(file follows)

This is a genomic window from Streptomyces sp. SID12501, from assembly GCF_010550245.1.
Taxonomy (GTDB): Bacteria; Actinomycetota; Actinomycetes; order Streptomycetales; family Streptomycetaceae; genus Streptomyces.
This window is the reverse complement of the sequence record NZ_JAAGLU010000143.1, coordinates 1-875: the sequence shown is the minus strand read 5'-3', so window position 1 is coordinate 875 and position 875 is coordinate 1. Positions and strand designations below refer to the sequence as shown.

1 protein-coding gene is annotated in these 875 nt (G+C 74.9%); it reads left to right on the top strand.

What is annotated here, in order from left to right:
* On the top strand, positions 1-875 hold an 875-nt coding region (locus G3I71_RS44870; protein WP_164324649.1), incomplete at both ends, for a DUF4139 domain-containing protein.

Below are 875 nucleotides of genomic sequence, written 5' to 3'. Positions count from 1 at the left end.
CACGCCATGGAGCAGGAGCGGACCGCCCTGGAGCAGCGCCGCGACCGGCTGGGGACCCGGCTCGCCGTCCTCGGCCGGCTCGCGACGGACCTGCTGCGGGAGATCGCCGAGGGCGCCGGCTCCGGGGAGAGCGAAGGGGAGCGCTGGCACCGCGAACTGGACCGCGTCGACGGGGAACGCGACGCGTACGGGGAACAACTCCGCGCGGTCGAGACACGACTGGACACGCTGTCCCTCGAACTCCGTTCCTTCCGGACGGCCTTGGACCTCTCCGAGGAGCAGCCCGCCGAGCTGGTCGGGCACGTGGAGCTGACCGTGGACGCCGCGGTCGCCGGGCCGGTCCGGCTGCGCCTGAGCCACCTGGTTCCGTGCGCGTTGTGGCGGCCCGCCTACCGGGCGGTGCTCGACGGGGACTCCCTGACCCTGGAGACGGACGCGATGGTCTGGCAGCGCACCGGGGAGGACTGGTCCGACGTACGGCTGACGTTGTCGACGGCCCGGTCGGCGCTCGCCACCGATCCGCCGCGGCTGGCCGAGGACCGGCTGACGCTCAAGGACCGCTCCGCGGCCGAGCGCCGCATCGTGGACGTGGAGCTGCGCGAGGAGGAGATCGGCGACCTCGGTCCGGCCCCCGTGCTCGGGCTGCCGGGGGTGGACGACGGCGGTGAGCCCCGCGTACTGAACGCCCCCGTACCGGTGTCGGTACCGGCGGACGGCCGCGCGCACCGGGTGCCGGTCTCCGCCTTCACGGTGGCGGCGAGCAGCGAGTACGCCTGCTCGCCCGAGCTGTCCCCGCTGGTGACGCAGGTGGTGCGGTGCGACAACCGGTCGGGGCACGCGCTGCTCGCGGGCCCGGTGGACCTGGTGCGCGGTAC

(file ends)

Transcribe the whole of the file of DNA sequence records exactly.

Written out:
This is a genomic window from Streptomyces sp. SID12501, from assembly GCF_010550245.1.
Taxonomy (GTDB): Bacteria; Actinomycetota; Actinomycetes; order Streptomycetales; family Streptomycetaceae; genus Streptomyces.
This window is the reverse complement of the sequence record NZ_JAAGLU010000143.1, coordinates 1-875: the sequence shown is the minus strand read 5'-3', so window position 1 is coordinate 875 and position 875 is coordinate 1. Positions and strand designations below refer to the sequence as shown.

1 protein-coding gene is annotated in these 875 nt (G+C 74.9%); it reads left to right on the top strand.

What is annotated here, in order from left to right:
* On the top strand, positions 1-875 hold an 875-nt coding region (locus G3I71_RS44870; protein WP_164324649.1), incomplete at both ends, for a DUF4139 domain-containing protein.

Below are 875 nucleotides of genomic sequence, written 5' to 3'. Positions count from 1 at the left end.
CACGCCATGGAGCAGGAGCGGACCGCCCTGGAGCAGCGCCGCGACCGGCTGGGGACCCGGCTCGCCGTCCTCGGCCGGCTCGCGACGGACCTGCTGCGGGAGATCGCCGAGGGCGCCGGCTCCGGGGAGAGCGAAGGGGAGCGCTGGCACCGCGAACTGGACCGCGTCGACGGGGAACGCGACGCGTACGGGGAACAACTCCGCGCGGTCGAGACACGACTGGACACGCTGTCCCTCGAACTCCGTTCCTTCCGGACGGCCTTGGACCTCTCCGAGGAGCAGCCCGCCGAGCTGGTCGGGCACGTGGAGCTGACCGTGGACGCCGCGGTCGCCGGGCCGGTCCGGCTGCGCCTGAGCCACCTGGTTCCGTGCGCGTTGTGGCGGCCCGCCTACCGGGCGGTGCTCGACGGGGACTCCCTGACCCTGGAGACGGACGCGATGGTCTGGCAGCGCACCGGGGAGGACTGGTCCGACGTACGGCTGACGTTGTCGACGGCCCGGTCGGCGCTCGCCACCGATCCGCCGCGGCTGGCCGAGGACCGGCTGACGCTCAAGGACCGCTCCGCGGCCGAGCGCCGCATCGTGGACGTGGAGCTGCGCGAGGAGGAGATCGGCGACCTCGGTCCGGCCCCCGTGCTCGGGCTGCCGGGGGTGGACGACGGCGGTGAGCCCCGCGTACTGAACGCCCCCGTACCGGTGTCGGTACCGGCGGACGGCCGCGCGCACCGGGTGCCGGTCTCCGCCTTCACGGTGGCGGCGAGCAGCGAGTACGCCTGCTCGCCCGAGCTGTCCCCGCTGGTGACGCAGGTGGTGCGGTGCGACAACCGGTCGGGGCACGCGCTGCTCGCGGGCCCGGTGGACCTGGTGCGCGGTAC